Score: Brahms and Rossini, 2 – Carter and Schumann, 0

United StatesUnited States Carter, Brahms, Schumann, and Rossini: Nicholas Angelich (piano), Seattle Symphony, Ludovic Morlot (conductor), Benaroya Hall, Seattle, 10.2.2013 (BJ)

Carter: Instances
Brahms: Symphony No. 4
Schumann: Piano Concerto
Rossini: Overture to William Tell

Disappointed with his recent account of Beethoven’s Ninth, I looked forward to Ludovic Morlot’s Brahms Fourth with heightened interest and a touch of apprehension. I need not have worried.

It was scarcely credible that this performance, with its truly Brahmsian texture of intricately layered inner parts and wonderfully solid and resonant bass strings, came from the same orchestra and conductor as had given us such texturally one-dimensional Beethoven a few short weeks ago. Since taking over in 2011 as music director of the Seattle Symphony, Morlot has firmly established his stature in conducting music of the romantic and more modern eras, but it was good to experience this substantial step forward in his maturation as an exponent of the core repertoire of the Austro-German classics.

Further progress, certainly, remains to be made. Most importantly, I think the maestro needs to pay more attention to Brahms’s taste for elastic tempo, briefly documented in the preface to Robert Pascall’s recent Urtext edition of the symphony, and evidenced widely, for that matter, in contemporary accounts of 19th-century performance practice in general. So far he tends, once having established a tempo, to adhere somewhat too firmly to it throughout the whole course of a movement. Thus, in this case, both the subordinate theme and the coda of the first movement would have benefitted from some flexibility in the pulse.

Never mind—this was an eloquent, perceptive, and often moving interpretation of one of the greatest of all symphonies. It was delivered, moreover, with resplendent orchestral sound in the big tuttis, with the most impressive work we have heard of late from the horn section, and with some superb ensemble contributions and solos from the woodwinds, in particular principal flute Demarre McGill, who enjoyed something of a field day throughout the program. Timpanist Michael Crusoe, too, played with much artistry and power, though I thought the conductor did not balance the measured roll under Christopher Sereque’s poignant clarinet solo near the end of the slow movement clearly enough against the winds and strings to make its usual effect; yes, the drum part is marked ppp, but it needs to have proper presence in the texture.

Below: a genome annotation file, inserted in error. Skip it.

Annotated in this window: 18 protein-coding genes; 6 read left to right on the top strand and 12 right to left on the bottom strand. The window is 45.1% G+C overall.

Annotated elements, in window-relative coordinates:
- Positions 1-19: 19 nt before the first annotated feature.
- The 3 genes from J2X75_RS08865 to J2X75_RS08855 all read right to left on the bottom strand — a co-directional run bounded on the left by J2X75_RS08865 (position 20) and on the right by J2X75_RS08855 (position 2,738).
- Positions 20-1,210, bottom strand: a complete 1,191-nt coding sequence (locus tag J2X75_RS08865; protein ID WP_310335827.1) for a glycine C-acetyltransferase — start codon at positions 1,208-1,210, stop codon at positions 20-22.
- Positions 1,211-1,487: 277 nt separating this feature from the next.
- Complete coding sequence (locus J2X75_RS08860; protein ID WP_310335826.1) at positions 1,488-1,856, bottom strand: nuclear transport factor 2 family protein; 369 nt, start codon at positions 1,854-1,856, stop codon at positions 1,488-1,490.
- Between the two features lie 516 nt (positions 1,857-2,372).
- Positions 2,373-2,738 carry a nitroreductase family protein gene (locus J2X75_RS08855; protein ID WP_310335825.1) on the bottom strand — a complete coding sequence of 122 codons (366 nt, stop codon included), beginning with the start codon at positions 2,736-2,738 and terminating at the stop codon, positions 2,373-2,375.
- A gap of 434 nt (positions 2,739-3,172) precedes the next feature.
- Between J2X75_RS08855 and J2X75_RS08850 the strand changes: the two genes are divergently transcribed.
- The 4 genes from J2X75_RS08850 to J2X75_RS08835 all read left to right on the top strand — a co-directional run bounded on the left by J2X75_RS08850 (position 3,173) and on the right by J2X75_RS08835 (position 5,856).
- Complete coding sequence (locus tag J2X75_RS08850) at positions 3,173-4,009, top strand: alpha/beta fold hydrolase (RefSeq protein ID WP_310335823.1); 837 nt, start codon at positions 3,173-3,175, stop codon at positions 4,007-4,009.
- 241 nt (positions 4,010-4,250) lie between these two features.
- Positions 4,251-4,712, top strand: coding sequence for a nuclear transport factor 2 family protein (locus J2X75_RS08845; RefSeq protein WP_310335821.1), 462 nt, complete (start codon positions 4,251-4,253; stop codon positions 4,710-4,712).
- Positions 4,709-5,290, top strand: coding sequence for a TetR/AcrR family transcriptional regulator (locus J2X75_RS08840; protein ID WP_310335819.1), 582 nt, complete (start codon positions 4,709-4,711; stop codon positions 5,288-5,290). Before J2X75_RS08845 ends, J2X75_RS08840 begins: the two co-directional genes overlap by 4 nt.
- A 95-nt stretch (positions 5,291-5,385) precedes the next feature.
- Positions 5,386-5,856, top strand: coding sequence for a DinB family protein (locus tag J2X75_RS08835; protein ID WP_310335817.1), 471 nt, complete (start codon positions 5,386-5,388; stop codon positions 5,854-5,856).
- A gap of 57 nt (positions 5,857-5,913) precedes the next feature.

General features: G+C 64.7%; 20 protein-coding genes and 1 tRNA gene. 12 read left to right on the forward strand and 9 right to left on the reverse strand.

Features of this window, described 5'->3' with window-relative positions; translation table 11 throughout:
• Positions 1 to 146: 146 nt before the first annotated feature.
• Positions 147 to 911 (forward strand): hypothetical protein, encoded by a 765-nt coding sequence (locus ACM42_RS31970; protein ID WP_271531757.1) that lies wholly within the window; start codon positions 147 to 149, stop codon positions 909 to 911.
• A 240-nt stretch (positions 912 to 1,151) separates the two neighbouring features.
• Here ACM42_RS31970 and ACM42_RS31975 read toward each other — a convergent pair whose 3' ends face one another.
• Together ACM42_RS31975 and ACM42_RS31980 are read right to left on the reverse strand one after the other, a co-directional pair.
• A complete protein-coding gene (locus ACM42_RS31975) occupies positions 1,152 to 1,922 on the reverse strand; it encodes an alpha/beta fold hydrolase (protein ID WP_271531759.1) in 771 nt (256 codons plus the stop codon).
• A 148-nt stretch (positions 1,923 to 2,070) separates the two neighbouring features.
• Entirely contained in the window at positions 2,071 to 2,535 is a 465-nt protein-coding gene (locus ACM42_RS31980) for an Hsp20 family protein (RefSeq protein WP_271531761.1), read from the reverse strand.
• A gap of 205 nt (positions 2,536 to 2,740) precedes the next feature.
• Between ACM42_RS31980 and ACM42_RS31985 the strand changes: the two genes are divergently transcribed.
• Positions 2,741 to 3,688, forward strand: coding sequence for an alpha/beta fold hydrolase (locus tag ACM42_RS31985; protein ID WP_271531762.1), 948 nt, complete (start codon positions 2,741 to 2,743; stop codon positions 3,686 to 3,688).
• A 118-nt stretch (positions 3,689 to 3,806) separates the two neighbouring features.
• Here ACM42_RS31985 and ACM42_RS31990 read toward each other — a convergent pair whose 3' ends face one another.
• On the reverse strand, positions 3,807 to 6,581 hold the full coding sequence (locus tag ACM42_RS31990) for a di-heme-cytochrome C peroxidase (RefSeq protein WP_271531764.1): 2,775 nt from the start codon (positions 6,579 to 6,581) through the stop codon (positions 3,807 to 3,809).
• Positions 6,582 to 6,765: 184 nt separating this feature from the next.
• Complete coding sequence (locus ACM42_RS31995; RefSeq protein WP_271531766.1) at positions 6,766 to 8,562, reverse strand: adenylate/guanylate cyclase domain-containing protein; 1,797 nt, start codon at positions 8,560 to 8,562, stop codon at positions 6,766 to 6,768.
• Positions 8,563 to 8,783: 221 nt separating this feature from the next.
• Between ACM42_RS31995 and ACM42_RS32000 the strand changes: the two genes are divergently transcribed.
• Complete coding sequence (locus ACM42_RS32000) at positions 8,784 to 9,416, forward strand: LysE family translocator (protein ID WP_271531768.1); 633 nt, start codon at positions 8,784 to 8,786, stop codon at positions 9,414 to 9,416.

The program as a whole was oddly shaped. Instead of occupying its customary position at the end of the concert, the symphony concluded the first half. It was to be enjoyed as the main course, in a musical repast that began with a short appetizer in the shape of Elliott Carter’s Instances, continued after intermission with Schumann’s Piano Concerto, and ended with Rossini’s William Tell overture as a suitably frothy dessert. In terms of both music and performance, the results were mixed.

The Carter, dedicated to Morlot, was receiving its world premiere in the week’s subscription concerts. Despite the respect and admiration in which the recently-deceased composer is now almost universally held, I thought this lightly scored eight-minute jeu d’esprit amounted to nothing more than the Emperor’s New Piece. Its disjointed instrumental gestures never coalesced into any cogent logical or expressive continuum. As Emperor Joseph II might have said, “Too few notes, Carter,” and, I would add, too little music.

Regarding the Schumann performance, music and performance—and indeed orchestral and solo performances—were drastically unequal. The work, I hardly need to say, is a charmer, and can be much more than that in any adequate realization. But Nicholas Angelich gave what I can only call the worst performance of the solo part I have ever heard. It could almost be summed up in the one word, “incoherent.” Along with unclear textures and harsh tone in the louder chordal passages, there was a seemingly total arbitrariness in Angelich’s rubato—shades of that notorious pianistic maverick Ivo Pogorelich, whose Rachmaninoff Second Concerto in Philadelphia a few years ago was similarly wrong-headed. I can only hope to encounter this pianist in a performance that accords better with his stellar reputation.

To their credit, Morlot and the orchestra somehow managed to stay with their wayward soloist. And any dissatisfaction was soon erased by a performance of the William Tell overture that began with gorgeous playing by Efe Baltacigil and his four fellow cello soloists. The gallop to the end was done with breathtaking lightness, worthily matching the excellence, if obviously not the deep seriousness, of the Brahms.

Bernard Jacobson